In games design, I believe that there are 2 distinct ways of causing the user to feel surprised while engaged in playing. The first is intended to be a surprise where the developers purposely added some element of surprise which could be for various reasons. Horror games like Slender: The Arrival make use of unsettling figures popping up out of the dark to surprise and scare the user which is the main feature that the game plays around, which highlights the importance of surprise in games of similar caliber. More story-driven games surprise players with twists in the narrative, Halo:Combat Evolved is a great example of narrative surprise as at the halfway mark, the game’s focus switches to a hidden third enemy which changes the course of the story from what the player would have expected. There are plenty of ways to invoke this kind of surprise in a story, whether it be through a catastrophic event or a sudden switch of focus.

The second main way of causing surprise is through randomness within the game. Though this is usually present in all games, sandbox games are the most prevalent of random surprise. Titles like The Sims 4 entice players to create their own stories for their characters which are fueled by the unpredictable nature of the game, using The Sims franchise as an example, things such as fires, burglars, encounters with other sims and countless more events are not able to be consistently anticipated which can startle players and make the game more enjoyable for the different experiences you may have.

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Drawing API Devlog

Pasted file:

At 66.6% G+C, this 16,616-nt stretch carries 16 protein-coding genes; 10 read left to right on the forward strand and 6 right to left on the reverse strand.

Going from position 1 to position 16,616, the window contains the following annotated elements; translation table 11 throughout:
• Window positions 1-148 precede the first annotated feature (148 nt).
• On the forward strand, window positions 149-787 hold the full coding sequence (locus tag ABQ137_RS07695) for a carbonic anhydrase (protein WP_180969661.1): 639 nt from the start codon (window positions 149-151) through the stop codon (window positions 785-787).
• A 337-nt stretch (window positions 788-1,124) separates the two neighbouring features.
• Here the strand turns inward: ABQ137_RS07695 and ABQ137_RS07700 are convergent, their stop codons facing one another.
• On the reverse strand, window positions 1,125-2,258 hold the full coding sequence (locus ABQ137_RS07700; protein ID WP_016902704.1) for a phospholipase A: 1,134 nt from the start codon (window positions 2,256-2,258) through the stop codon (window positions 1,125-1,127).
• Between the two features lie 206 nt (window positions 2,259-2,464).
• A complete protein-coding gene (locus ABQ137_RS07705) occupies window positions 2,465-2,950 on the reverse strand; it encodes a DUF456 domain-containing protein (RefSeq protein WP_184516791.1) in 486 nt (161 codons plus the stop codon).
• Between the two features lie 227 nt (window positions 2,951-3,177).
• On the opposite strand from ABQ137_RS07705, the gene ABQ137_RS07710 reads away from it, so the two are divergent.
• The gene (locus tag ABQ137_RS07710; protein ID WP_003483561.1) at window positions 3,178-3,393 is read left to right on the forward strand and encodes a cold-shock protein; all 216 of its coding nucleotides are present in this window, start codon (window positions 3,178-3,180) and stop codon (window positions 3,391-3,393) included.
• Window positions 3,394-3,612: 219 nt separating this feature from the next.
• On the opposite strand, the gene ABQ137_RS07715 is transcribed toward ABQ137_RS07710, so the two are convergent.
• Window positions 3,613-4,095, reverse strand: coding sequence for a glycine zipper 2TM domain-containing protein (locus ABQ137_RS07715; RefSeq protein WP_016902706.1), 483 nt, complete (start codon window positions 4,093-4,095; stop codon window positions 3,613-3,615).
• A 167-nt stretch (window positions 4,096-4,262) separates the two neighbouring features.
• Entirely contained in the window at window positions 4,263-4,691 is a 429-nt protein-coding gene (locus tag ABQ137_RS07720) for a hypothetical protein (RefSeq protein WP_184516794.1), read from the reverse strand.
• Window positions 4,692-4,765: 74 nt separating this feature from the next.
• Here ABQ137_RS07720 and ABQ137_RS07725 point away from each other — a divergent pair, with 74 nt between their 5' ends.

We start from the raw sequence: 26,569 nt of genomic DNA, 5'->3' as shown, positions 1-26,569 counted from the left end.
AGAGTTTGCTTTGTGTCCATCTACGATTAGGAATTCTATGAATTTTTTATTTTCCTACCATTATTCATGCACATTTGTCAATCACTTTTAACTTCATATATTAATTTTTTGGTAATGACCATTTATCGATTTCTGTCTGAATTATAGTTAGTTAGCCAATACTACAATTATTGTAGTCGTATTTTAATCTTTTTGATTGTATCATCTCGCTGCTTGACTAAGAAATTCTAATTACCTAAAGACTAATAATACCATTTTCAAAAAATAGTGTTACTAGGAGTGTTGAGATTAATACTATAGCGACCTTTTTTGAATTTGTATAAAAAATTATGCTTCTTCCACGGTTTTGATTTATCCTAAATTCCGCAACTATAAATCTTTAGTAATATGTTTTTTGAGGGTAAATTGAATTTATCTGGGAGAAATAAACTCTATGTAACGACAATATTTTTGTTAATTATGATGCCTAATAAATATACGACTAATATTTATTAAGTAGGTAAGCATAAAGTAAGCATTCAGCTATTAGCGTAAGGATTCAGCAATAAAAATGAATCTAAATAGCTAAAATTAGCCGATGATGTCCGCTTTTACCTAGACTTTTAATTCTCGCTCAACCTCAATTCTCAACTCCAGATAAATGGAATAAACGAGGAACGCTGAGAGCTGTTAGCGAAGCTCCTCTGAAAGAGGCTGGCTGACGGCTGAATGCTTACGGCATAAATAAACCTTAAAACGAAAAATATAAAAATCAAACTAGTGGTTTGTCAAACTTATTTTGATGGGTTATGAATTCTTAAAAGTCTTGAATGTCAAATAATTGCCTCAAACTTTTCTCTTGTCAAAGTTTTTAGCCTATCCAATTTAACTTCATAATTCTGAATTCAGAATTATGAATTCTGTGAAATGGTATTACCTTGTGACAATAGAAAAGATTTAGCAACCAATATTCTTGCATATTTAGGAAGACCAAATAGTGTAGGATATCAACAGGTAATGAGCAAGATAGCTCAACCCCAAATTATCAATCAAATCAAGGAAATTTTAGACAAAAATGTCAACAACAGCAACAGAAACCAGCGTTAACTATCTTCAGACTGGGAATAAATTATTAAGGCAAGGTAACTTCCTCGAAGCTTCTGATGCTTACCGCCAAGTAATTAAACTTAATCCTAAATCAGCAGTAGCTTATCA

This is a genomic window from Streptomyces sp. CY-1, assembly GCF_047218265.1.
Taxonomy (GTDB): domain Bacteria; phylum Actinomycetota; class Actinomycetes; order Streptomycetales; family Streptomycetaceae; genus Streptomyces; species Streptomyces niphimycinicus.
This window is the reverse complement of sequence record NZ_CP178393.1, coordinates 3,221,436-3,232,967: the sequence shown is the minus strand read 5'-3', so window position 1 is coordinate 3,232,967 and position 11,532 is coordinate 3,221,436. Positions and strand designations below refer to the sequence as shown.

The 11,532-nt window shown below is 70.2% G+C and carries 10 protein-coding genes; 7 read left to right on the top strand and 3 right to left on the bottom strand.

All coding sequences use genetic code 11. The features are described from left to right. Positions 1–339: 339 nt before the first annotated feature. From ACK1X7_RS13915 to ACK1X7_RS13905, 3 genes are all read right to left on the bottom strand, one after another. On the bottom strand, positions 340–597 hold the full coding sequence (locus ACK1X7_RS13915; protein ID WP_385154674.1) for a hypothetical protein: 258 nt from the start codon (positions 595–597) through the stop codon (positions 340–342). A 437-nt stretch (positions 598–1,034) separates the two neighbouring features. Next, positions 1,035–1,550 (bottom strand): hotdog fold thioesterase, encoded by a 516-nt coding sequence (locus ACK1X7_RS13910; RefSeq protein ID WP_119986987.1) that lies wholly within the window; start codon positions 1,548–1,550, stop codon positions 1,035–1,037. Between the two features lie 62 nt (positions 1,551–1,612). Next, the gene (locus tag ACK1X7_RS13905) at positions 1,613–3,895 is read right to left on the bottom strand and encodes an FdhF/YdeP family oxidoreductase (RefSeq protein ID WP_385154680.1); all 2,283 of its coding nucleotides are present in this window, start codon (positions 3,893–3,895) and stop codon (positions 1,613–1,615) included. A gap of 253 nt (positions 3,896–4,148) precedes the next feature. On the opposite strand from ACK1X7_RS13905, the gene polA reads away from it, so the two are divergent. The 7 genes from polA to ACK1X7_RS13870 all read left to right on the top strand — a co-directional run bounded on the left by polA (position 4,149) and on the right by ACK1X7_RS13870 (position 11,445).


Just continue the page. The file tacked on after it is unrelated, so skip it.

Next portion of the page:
This week’s entry is focused on experimenting with HTML and JavaScript to utilise the drawing API, the base program contained 2 colours and 1 tool.

I first started with colours as they seemed the most simple to implement. In the style element, I copied over the ‘col1’ section a few times and assigned different RGB values to each one and of course re-named them to ‘col2’, ‘col3’ e.t.c.

With the colours now added, all I had to do was put them into the div element assinged to the colour menu and then they would show up and be usable for webpage visitors.

This didn’t take too long and surprised me on how simple adding new features to a HTML document is once you have the foundations down. It is definitely something to keep in mind for games development as adding new items to a game may not be as big a burden as previously thought.

My second task was to add some more brushes into the program, I started off simple by making a thicker brush which was simple since it only required minor edits so i quickly moved onto researching different things I could draw onto the canvas.

After outlining what brushes I wanted to make, it was off to JavaScript to make it happen. I found it faily easy to pick up and use since they all stem off the same variable ‘ctx’ which allowed me to see similarities between the brushes.

The last two brushes are unconventional for general drawing but it’s always nice to make something silly and who knows, someone might find a use for them. As for the final webpage, it looks like this:

Overall I found this project to be a lot of fun and I feel it was good for getting used to the API. Drawing seems to play a big role in HTML games since it can create complex shapes and allows for the fundementals for a 2D game to be built. To expand this further, I could add sliders for colour to give users access to all RGB colours rather than a set amount, this could also be implemented for brush size to allow even more freedom.